Thursday, December 4, 2014

Hizzoner: Dan Harmon

Dan Harmon (left) with members of the cast of Community

The TV creator Dan Harmon has a devoted fan base of comedy geeks and other nerds who revere him for his offbeat sensibility—Gillian Jacobs, one of the cast members on Harmon’s best-known project, Community, credits him with “reaching out to people who aren’t used to be reached out to”—and his equally offbeat career path. Luckily for normal people who might investigate Harmon’s corpus to see what all the noise is about, he’s also a brilliantly original comic talent whose work acquired new depth over the course of the three (out of five) seasons of Community that he wrote on and supervised. When the show premiered in 2009, it looked like a scattershot gag comedy about a bunch of misfits—a smarmily charismatic phony lawyer, a sanctimonious leftie, a movie addict whose immersion in cinematic unreality is sometimes indistinguishable from autism, a fervently Christian single mom—who form a study group at a low-rent community college. Harmon gradually turned it into a forum where he could parody all manner of obsessions from science fiction tropes and role-action game playing to My Dinner with Andre, and he also dug ever deeper into the characters, using their developing relationships with one another to illuminate their fears, delusions, and insecurities.

He managed to do it without betraying his commitment to comedy and allowing things to get treacly or sentimental. He pulls the same trick in the second broadcast-channel series with his name on it, the animated Rick and Morty, which he co-created with Justin Roiland. Roiland provides the voice of the two main characters: a wild-haired, surly, aging mad scientist named Rick who’s been reduced to moving in with his grown daughter and her family, and his fourteen-year-old grandson, Morty, a virginal loser with a nervous, strangled whine of a voice. The storylines involve trips to alien planets, alternate realities, the land of dreams, and even inside the body of a homeless man; the terrors that Rick introduces his grandson to often become intertwined with the terrors of adolescence and family, which both frequently come down to a persistent fear of never receiving, or deserving, real love.

Morty and Rick on Rick and Morty
Harmon’s fingerprints are clearly visible in both the show’s twisty pop culture spinoffs and the tension underlying Morty’s constant state of hormonal panic and the rickety family dynamic. (Mom is the principal breadwinner, something that both she and her husband are always poised to overreact to in one way or another.) The show’s comedy is even more ruthless than Community’s, but it always manages to sneak in just enough reason for hope—hope that the characters really do mean something to each other—to hold the void at bay. Harmon as some of what Veronica Geng, writing about the filmmaker Preston Sturges, once described as the “supreme gift for making people laugh without representing the world as better or worse than it is.” In Sturges’ case, that meant making sophisticated slapstick romantic comedies like The Lady Eve and Unfaithfully Yours—movies that end on a triumphant note of lovers coming together in erotic, martial bliss, even as the comedy rises from the acknowledgment that people who are in love may have some very ugly things going on beneath the surface.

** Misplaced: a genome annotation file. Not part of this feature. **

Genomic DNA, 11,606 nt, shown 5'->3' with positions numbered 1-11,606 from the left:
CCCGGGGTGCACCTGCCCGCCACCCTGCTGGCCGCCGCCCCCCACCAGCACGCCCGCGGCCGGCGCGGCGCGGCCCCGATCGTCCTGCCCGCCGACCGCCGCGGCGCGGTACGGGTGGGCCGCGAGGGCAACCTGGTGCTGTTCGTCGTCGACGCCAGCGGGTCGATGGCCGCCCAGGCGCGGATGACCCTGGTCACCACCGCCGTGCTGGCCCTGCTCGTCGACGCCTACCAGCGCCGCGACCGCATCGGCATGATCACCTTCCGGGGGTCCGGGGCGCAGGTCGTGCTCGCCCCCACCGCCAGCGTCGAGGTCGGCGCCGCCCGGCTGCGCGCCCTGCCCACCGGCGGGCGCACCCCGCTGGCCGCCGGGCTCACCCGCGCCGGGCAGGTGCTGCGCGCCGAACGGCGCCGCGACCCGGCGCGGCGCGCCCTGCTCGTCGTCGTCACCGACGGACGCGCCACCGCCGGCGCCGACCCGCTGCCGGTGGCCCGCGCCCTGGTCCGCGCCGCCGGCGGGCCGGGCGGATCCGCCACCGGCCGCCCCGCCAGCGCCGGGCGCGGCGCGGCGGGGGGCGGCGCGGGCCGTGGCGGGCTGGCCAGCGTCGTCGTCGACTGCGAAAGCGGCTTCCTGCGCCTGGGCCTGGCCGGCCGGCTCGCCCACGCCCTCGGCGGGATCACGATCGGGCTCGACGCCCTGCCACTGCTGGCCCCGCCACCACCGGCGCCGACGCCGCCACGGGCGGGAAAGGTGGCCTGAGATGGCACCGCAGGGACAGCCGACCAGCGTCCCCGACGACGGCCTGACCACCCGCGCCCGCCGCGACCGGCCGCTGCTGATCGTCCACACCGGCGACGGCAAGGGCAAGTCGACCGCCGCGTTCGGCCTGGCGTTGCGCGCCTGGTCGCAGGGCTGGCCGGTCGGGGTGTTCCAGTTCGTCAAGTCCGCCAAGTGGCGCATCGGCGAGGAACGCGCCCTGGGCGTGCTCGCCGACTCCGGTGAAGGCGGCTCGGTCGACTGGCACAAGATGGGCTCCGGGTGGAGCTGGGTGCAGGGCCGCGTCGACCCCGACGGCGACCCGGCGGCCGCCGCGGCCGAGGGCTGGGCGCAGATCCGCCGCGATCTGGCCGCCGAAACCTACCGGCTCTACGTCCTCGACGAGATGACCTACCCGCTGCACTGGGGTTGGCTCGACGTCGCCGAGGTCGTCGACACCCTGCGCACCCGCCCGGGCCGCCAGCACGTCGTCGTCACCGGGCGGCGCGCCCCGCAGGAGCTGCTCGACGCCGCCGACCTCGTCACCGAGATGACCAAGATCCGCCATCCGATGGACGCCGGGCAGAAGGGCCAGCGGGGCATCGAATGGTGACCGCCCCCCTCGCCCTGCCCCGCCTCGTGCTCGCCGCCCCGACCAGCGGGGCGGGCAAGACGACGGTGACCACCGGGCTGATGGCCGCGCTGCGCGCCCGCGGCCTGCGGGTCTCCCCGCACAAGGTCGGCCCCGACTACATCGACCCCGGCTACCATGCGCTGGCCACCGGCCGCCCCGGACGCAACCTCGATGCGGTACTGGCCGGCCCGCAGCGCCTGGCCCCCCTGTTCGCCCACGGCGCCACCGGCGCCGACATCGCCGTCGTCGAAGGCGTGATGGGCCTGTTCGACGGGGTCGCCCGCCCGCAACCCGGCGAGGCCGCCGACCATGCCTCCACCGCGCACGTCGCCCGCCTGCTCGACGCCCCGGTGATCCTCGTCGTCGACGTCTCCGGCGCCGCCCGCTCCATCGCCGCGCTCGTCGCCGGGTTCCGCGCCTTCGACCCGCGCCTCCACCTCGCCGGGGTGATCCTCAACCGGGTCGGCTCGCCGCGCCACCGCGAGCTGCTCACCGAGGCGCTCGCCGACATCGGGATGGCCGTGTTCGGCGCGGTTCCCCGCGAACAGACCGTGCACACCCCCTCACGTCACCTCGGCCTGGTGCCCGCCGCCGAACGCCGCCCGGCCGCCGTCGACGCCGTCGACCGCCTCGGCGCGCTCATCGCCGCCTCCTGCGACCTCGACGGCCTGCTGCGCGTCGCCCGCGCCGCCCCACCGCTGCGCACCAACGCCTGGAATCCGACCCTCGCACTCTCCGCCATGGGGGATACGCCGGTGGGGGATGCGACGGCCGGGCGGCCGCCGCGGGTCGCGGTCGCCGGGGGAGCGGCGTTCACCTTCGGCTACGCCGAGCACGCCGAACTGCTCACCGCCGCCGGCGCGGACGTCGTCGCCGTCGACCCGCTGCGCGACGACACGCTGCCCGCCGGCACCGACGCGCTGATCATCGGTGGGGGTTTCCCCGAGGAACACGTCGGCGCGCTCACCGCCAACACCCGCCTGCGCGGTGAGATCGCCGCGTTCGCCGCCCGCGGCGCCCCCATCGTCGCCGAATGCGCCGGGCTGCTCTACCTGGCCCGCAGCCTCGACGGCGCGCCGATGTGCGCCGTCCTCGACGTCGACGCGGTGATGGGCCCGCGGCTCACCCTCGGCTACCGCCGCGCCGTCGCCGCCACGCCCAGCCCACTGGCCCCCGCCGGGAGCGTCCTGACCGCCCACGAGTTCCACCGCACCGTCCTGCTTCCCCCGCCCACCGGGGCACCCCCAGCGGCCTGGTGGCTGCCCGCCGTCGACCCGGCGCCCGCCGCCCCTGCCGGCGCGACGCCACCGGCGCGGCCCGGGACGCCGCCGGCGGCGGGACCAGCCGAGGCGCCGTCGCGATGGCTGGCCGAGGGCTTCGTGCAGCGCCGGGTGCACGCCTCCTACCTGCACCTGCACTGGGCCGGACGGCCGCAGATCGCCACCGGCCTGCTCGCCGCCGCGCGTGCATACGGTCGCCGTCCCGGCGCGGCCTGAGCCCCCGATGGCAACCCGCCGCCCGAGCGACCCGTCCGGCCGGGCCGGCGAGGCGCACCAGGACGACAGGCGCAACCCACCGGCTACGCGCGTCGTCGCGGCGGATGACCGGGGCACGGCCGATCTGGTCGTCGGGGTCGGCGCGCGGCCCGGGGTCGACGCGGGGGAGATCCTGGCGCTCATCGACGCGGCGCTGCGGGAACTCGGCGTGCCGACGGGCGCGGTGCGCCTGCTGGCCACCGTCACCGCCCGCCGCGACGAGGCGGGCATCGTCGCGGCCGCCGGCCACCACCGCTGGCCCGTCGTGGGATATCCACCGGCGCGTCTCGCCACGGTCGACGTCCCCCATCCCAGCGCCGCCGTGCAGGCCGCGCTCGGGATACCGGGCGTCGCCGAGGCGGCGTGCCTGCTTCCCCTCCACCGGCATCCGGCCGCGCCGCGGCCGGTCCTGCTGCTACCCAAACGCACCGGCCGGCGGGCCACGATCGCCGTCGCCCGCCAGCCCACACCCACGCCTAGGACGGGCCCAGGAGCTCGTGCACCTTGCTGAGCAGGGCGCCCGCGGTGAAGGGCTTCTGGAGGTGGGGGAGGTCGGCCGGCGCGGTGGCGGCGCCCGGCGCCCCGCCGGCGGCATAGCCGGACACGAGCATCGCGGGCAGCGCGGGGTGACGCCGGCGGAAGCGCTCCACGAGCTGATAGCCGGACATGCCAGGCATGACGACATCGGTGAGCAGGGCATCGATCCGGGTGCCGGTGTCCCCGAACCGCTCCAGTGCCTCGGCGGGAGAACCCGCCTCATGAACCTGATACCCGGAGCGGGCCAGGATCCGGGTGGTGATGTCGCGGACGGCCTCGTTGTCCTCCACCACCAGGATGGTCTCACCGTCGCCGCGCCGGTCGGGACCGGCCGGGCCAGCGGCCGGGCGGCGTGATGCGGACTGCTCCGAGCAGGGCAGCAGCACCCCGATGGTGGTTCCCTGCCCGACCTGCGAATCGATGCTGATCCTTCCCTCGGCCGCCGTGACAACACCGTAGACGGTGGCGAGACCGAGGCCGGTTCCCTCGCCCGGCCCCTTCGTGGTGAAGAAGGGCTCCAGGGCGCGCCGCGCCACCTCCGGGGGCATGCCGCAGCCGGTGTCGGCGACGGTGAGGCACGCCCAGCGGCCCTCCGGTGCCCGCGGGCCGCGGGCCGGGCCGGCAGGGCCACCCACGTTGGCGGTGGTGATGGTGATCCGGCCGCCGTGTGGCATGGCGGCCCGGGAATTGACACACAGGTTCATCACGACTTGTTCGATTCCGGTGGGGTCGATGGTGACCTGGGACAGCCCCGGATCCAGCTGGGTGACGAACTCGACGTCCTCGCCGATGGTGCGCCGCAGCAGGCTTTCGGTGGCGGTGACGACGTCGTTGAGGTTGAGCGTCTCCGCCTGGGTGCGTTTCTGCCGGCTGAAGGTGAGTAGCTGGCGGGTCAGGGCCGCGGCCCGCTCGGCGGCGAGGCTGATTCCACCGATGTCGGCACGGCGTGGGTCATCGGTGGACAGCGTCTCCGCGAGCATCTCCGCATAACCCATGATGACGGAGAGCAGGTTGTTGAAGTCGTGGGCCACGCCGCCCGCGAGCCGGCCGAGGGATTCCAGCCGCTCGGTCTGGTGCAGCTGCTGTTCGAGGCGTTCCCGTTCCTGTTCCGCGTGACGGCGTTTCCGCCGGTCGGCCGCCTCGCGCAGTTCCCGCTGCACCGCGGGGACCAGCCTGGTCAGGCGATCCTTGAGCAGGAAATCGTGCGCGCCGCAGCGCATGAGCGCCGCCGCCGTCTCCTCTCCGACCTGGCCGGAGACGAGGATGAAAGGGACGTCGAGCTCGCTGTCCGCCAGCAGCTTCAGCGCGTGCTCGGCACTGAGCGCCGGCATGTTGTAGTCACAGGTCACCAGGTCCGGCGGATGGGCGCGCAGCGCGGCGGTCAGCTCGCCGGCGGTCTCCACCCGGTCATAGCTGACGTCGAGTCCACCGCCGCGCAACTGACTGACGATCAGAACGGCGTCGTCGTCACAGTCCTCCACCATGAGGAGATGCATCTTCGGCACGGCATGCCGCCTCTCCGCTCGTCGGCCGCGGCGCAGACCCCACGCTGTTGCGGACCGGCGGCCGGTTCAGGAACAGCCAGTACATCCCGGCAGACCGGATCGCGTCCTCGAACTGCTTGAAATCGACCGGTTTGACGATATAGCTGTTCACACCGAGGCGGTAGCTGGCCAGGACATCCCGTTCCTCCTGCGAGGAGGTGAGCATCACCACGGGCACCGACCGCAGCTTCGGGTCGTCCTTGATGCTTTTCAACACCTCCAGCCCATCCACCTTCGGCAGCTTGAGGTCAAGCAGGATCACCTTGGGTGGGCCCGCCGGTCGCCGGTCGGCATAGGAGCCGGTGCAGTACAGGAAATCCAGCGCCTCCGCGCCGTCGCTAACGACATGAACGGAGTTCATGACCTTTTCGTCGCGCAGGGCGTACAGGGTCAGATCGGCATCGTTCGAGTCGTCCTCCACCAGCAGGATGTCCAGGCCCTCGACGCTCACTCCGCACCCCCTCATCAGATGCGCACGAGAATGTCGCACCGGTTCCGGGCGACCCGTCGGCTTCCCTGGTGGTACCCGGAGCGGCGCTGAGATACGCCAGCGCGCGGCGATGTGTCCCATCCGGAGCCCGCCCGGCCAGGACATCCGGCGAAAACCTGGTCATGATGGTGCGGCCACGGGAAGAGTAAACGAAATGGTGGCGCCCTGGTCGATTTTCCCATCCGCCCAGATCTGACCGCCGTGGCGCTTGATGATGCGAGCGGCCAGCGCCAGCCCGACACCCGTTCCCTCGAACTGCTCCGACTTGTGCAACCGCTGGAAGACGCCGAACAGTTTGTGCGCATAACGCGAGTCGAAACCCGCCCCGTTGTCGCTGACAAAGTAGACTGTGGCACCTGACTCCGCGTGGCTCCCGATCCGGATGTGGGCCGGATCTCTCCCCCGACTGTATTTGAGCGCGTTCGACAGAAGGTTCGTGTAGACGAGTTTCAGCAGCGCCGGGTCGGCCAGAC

The best proof of how special Harmon’s gift is, and how distinctive his voice is, may be the fourth season of Community, which was cobbled together by other hands after NBC fired the beloved series’ creator but decided it wasn’t done with his creation. After that season was coolly received, the network sheepishly rehired Harmon for the fifth and final season, which immediately felt more like Community, even though two of the original cast members bailed out. One difference between Harmon and Preston Sturges is that Harmon, living in a modern age of social media and self-conscious pop culture, is not only more open about using his comedy to explore his own neuroses and dissatisfactions and other qualities than a person of an earlier generation would have been expected to keep to himself, but goes out of his way to use whatever platform he can find to conduct his self-therapy sessions, which can double as a means of connecting to his audience.

That audience comprises the population of “Harmontown,” the title of a podcast that honors Harmon with the title of “Mayor” of his own cybervillage of fans of kindred spirits. In the months between his firing and rehiring at Community, Harmon literally took his show on the road, going cross-country for a series of live appearances at sold-out venues, which in turn were turned into podcast episodes. The tour was also filmed, by director Neil Berkeley—who previously made Beauty Is Embarrassing, starring another likely kindred spirit, the pop artist Wayne White—and has been released as a documentary, also titled Harmontown. The movie is a keepsake of the tour, and gives Harmon fans a chance to see themselves or people like them flashing beatific smiles of gratitude and satisfaction at Harmon as he spritzes, answers questions, or just geeks out onstage. (The performances included a segment where one of Harmon’s sidekicks, Spencer Crittenden, would take the lead in a spirited game of Dungeons & Dragons.)